Introduction: Tall CFL Bulb for a Tall Lamp

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Yesterday, I posted a slideshow of my new Sudhu Tewari Lamp. It's beautiful, IMHO. The only problem with it is that the light was a little dim for my needs at work. The lamp came with a standard bulb socket. I put in a compact fluorescent light (CFL) bulb, but all the light concentrated at the bottom of the lamp.

So, I decided to add a taller, brighter CFL. You can see the difference in the pictures, below. It's much nicer now, but wasn't as straightforward as I thought it would be, so I figured that I would post a little instructable.

Note, by the way, that this is not an instructable on how to make one of these lamps. You can follow my link to the slideshow for more information about the artist who made this lamp. Hopefully, he'll make more, or post an instructable on how to make these!

Step 1: Get Parts

I thought that all I would need would be a new CFL bulb, but as it turns out, fluorescent bulbs require a ballast run. The screw-in ones that you put into an ordinary light socket have a tiny integrated ballast, which I think is cool since they've still been able to make them so cheap.

The taller CFL bulb that I got doesn't have an integrated ballast, so I had to buy one. Here are the parts I got:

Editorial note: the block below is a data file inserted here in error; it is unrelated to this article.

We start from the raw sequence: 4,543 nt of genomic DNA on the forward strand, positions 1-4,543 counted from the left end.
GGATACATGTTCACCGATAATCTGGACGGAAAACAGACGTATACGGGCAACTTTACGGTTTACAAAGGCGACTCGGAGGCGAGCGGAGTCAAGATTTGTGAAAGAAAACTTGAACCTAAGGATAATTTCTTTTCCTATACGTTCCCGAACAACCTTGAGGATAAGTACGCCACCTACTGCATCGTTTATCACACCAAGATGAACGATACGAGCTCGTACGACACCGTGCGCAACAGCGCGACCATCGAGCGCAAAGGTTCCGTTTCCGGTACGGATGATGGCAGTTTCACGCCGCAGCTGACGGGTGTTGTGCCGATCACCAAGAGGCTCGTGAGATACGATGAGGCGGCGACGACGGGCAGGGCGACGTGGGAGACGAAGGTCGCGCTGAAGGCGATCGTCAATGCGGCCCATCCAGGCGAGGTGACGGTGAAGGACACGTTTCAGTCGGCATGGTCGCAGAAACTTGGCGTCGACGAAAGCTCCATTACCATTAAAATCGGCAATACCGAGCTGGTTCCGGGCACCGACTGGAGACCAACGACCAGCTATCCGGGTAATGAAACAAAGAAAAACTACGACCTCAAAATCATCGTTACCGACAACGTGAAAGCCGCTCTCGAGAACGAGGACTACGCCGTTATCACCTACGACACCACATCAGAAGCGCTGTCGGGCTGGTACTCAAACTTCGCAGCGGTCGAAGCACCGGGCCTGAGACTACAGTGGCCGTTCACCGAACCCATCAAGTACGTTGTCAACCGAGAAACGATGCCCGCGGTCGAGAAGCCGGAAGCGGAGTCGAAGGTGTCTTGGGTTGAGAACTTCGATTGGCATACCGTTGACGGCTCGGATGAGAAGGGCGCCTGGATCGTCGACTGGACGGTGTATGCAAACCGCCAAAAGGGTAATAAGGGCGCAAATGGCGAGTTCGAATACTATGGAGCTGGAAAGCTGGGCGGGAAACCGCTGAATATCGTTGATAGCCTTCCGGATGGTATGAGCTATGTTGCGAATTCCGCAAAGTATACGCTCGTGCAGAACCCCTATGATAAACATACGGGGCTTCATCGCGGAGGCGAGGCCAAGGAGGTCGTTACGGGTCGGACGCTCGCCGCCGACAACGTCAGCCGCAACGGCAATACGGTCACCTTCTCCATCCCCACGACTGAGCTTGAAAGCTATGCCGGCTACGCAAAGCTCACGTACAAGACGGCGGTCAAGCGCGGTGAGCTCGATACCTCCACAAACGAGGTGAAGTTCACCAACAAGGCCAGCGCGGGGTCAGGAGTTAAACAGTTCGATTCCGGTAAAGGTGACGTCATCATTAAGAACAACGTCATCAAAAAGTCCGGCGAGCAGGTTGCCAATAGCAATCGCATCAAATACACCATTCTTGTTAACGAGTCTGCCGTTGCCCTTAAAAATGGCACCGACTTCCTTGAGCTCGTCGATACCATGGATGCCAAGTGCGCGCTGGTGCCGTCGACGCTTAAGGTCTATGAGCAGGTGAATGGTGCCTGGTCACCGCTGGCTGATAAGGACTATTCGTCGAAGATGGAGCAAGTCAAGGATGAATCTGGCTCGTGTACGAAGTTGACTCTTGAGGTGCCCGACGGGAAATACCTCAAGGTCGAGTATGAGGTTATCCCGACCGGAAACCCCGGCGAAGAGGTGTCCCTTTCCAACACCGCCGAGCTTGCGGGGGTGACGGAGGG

• Bulb: FT36DL/830. At 36 Watts, this bulb puts out almost 3x as much light as the 13W bulb that was initially in there, or about as much light as a 100W-200W incandescent
  • Ballast: WorkHorse WH3-180-C. This was chosen because it fits in the base of the lamp and has enough capacity to power the CFL bulb.
  • 4-pin socket

I got these at Universal Electric Supply, which is in the neighborhood. It wasn't cheap: the total cost came to almost $40.

Step 2: Take Apart the Old Lamp

This was pretty simple; just a bunch of unscrewing, which allowed me to remove all the old bulb and socket parts. I left the power cord coming up through the base of the lamp for attachment to the new setup.

Step 3: Wire Up the Ballast and Socket

The wiring was pretty simple. The difficult part was finding the wiring diagram, which I tracked down on the manufacturer's site. It's included below: the diagram is important because different ballasts have really different wiring patterns. You have to follow the correct one.

I cut up the wires from the ballast where necessary to make little junctions for the connections. The 4-pin socket had one-way wire holes for each incoming wire that I simply pushed each stripped end into.

Once everything was wired up, I tried turning it all on and, lo and behold, it worked as advertised.

Step 4: Admire Your Work

The new lighting setup is nice and bright! And the lamp itself is a joy to look at.